Although the elements of a possible political settlement are visible, so far, the Kremlin has shown little interest in de-escalating the conflict. Instead, at every turn, Russian President Vladimir Putin has met Western sanctions and opprobrium with fresh violence. Let's admit it: The West's current strategy isn't working. It's time for new steps designed to encourage Moscow to change course, Politico writes, Censor.NET reports.
Putin met with Ukrainian President Petro Poroshenko in Belarus on Aug. 26. Apparently the meeting did not go well. Ukrainian sources initially reported agreement on securing control of the Ukraine-Russia border and a prisoner release, but Russian sources gave a more downbeat assessment. For his part, Putin denied that Moscow had any role to play in achieving a ceasefire in eastern Ukraine-holding to the increasingly unsustainable fiction that Russia is not involved in the fighting.
With little tangible having emerged from Minsk, and with growing evidence of Russian forces bolstering the rebels, the sides seem set for more continued fighting.
On Thursday, Poroshenko told Ukrainians not to "panic" at Putin's escalation, but he is clearly concerned: He does not want a new "frozen conflict" to emerge in eastern Ukraine. His military has displayed increasing competence the past two months, pushing back the separatists and Russian fighters in their strongholds of Donetsk and Luhansk. In doing so, he enjoys solid backing from the Ukrainian populace, which has rallied in the face of Russian aggression.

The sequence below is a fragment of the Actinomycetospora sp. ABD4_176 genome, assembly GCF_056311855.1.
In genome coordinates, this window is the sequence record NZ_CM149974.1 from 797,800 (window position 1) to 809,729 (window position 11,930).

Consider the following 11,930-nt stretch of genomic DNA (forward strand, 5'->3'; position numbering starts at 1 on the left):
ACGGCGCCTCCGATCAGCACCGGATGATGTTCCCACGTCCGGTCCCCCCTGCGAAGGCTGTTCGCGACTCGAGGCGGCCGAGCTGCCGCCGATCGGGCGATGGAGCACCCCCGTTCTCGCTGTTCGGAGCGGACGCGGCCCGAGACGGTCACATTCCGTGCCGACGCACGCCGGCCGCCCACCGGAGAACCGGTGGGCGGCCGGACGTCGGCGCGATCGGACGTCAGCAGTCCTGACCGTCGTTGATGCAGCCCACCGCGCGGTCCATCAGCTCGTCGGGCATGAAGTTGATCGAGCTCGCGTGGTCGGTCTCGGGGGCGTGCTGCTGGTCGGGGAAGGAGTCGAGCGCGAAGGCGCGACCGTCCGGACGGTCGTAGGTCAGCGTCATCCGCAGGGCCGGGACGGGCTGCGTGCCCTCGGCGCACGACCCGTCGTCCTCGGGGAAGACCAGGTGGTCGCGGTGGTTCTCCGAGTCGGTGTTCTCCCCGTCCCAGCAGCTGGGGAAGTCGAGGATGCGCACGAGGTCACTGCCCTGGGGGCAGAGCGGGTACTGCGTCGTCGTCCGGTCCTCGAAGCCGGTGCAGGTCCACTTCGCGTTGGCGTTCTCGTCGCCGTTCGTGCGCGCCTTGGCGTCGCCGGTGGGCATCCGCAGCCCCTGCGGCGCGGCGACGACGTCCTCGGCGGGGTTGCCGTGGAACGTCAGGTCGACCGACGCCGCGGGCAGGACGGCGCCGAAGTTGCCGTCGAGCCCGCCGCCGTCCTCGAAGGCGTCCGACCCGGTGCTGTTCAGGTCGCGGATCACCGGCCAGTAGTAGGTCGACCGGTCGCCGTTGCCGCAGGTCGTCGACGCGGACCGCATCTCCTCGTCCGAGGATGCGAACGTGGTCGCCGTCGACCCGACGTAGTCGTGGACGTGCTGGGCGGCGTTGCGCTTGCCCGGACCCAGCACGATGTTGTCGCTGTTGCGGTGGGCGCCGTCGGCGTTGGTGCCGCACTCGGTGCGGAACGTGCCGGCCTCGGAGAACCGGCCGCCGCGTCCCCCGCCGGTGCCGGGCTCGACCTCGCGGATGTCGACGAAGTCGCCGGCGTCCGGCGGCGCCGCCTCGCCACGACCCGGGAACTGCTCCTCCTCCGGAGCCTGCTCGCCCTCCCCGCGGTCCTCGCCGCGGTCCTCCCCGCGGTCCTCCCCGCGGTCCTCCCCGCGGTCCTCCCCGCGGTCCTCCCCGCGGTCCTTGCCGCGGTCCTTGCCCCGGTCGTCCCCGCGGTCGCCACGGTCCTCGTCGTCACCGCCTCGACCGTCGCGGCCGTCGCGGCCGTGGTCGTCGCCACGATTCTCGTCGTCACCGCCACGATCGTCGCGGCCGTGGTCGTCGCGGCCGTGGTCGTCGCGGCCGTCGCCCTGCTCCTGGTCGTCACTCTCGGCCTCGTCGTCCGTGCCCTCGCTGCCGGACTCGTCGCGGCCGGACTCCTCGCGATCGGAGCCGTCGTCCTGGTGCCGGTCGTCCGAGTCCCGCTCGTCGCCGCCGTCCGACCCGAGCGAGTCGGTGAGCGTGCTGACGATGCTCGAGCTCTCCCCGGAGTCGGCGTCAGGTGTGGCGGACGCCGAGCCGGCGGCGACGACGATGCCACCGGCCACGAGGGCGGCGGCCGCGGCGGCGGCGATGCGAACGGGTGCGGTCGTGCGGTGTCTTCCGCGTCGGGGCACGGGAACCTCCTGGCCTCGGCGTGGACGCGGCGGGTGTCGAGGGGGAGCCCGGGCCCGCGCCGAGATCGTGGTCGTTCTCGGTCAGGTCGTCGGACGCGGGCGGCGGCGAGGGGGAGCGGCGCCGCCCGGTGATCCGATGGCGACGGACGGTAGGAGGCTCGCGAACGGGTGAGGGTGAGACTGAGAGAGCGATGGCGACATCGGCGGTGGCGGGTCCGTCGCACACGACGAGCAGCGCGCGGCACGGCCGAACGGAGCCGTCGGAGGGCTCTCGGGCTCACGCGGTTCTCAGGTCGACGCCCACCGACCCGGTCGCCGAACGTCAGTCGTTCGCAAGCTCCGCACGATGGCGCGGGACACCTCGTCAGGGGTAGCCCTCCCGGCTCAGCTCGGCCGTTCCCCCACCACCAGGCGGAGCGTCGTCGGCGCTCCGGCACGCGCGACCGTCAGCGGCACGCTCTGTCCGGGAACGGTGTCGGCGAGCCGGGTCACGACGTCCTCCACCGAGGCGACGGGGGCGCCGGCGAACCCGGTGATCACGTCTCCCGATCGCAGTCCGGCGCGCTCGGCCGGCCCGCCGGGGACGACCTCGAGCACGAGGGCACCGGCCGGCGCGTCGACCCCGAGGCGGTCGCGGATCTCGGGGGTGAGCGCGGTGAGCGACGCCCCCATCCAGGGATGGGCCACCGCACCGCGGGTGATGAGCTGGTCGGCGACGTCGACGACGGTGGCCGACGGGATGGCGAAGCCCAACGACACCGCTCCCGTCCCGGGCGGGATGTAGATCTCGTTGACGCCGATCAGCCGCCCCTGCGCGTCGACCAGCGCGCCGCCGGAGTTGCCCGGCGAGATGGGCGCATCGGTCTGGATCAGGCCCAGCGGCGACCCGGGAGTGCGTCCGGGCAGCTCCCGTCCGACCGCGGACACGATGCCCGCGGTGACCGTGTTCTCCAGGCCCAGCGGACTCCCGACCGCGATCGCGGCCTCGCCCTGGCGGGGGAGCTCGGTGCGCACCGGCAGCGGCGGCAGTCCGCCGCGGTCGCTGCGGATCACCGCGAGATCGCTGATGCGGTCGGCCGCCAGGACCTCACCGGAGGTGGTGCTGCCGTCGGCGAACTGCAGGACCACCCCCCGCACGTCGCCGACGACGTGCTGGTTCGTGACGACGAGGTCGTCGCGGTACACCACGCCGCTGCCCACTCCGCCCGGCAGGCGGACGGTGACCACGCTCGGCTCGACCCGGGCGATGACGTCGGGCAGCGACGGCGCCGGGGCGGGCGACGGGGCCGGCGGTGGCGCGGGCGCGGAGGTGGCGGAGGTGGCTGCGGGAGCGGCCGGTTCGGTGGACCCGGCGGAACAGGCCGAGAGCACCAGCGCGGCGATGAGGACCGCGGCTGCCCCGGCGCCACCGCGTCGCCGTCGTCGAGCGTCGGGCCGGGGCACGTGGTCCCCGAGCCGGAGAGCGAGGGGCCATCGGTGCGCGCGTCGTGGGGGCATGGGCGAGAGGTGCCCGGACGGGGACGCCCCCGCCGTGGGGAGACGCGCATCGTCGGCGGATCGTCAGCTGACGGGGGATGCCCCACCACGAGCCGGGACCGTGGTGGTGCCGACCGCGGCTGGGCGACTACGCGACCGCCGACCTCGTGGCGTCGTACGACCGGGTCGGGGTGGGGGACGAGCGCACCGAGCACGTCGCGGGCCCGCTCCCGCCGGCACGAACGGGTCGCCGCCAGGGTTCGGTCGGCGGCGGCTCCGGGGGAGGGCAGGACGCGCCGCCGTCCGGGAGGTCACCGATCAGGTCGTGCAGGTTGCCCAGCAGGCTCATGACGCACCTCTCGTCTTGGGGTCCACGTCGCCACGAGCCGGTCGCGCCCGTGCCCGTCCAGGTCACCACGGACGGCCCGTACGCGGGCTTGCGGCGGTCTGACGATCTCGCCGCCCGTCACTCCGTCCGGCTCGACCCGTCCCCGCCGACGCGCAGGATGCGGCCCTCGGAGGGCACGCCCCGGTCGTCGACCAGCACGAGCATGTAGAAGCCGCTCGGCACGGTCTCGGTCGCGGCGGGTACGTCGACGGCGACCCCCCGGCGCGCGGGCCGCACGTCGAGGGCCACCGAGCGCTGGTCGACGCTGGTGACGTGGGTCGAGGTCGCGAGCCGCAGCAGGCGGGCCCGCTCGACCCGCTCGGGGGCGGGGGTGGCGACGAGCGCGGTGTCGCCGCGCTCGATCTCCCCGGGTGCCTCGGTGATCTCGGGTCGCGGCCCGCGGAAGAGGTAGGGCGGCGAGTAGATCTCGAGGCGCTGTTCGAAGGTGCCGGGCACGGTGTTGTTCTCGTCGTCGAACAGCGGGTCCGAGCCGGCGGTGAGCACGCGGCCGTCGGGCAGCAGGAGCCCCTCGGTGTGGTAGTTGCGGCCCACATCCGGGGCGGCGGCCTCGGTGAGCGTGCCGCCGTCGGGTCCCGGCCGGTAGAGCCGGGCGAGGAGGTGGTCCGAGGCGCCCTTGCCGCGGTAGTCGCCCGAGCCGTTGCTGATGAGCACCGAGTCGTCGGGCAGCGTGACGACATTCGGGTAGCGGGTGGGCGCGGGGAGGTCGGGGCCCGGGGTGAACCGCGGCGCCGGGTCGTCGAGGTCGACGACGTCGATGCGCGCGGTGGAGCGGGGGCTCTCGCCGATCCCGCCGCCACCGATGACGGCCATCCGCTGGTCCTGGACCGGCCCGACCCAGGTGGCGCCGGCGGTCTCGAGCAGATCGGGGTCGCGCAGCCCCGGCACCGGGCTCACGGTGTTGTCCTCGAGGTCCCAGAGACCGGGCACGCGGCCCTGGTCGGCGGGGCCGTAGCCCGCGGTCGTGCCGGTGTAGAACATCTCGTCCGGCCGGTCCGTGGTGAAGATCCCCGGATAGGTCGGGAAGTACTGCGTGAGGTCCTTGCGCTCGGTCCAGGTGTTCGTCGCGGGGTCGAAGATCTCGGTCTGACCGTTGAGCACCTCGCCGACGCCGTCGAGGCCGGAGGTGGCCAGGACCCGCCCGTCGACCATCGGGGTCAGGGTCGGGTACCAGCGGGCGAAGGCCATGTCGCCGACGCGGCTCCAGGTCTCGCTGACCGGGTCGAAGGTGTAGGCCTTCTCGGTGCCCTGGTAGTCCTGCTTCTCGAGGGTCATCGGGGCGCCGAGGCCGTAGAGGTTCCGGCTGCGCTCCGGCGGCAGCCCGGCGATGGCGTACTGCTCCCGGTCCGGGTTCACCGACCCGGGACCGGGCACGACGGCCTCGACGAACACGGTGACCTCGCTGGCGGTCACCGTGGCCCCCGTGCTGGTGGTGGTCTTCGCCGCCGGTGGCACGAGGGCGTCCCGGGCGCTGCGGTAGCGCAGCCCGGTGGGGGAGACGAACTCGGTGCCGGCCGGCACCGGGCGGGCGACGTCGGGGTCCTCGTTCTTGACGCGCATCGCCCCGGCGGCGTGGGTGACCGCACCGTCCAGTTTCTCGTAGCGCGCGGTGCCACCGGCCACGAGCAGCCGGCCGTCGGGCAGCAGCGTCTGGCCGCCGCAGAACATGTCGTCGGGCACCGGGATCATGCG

Kyiv's approach faces a major problem, however. The greater the progress made by the Ukrainian army, the greater the flows of weapons, supplies and fighters that have streamed across the Russian border into eastern Ukraine. Putin has staked much-perhaps his very political survival-on victory … or at least on avoiding defeat. So he has steadily escalated Russian support, and, by many accounts, regular Russian army units are now fighting on Ukrainian territory.
Finding a way out of the conflict will not prove easy. The Russian army will not march on Kyiv, but it may well escalate the fighting in Donetsk and Luhansk.
Poroshenko should hold open the prospect for a negotiated settlement, one that does not force Putin into a humiliating reversal. Ultimately, Kyiv needs a solution that Moscow can accept. If not, the Russians have many levers-military, economic, energy-that they can exert to destabilize Ukraine. The Kremlin can make it very difficult, if not impossible, for Poroshenko to tackle the major economic and political reform challenges that he faces.
The Ukrainians have already laid out ideas that could provide the basis for a settlement that would be of interest to many in eastern Ukraine and, arguably, should interest Moscow as well. Poroshenko has proposed decentralization of power, which would push some political and budget authority from Kyiv to the regions, and official status for the Russian language. As for Crimea, he seems to accept that the occupied region's status has to be addressed in the longer term.
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On the foreign policy front, Poroshenko has already ruled out deepening Ukraine's relationship with NATO. That is a logical position, as a move toward the transatlantic alliance would prove hugely controversial in eastern Ukraine, and NATO has no appetite to take the relationship with Ukraine to a deeper level. Kyiv and the European Union have begun discussions with Moscow on steps that might alleviate the negative impact of the Ukraine-EU free trade agreement-the deal that set off last fall's political crisis-on Ukrainian-Russian economic relations.